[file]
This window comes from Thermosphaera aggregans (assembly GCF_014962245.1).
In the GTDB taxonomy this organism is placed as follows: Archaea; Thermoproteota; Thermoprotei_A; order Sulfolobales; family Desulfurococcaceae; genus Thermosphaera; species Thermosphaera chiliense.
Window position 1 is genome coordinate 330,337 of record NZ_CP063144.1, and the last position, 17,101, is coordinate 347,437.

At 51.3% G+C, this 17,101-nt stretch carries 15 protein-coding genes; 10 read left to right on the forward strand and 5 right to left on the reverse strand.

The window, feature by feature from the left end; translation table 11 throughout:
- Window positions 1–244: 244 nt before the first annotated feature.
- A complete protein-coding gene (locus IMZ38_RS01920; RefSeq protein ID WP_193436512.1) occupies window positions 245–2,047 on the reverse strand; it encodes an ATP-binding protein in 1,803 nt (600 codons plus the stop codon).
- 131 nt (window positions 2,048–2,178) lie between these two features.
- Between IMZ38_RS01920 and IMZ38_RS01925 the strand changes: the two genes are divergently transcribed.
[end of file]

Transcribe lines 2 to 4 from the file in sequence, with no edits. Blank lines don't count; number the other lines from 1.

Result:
In the GTDB taxonomy this organism is placed as follows: Archaea; Thermoproteota; Thermoprotei_A; order Sulfolobales; family Desulfurococcaceae; genus Thermosphaera; species Thermosphaera chiliense.
Window position 1 is genome coordinate 330,337 of record NZ_CP063144.1, and the last position, 17,101, is coordinate 347,437.

At 51.3% G+C, this 17,101-nt stretch carries 15 protein-coding genes; 10 read left to right on the forward strand and 5 right to left on the reverse strand.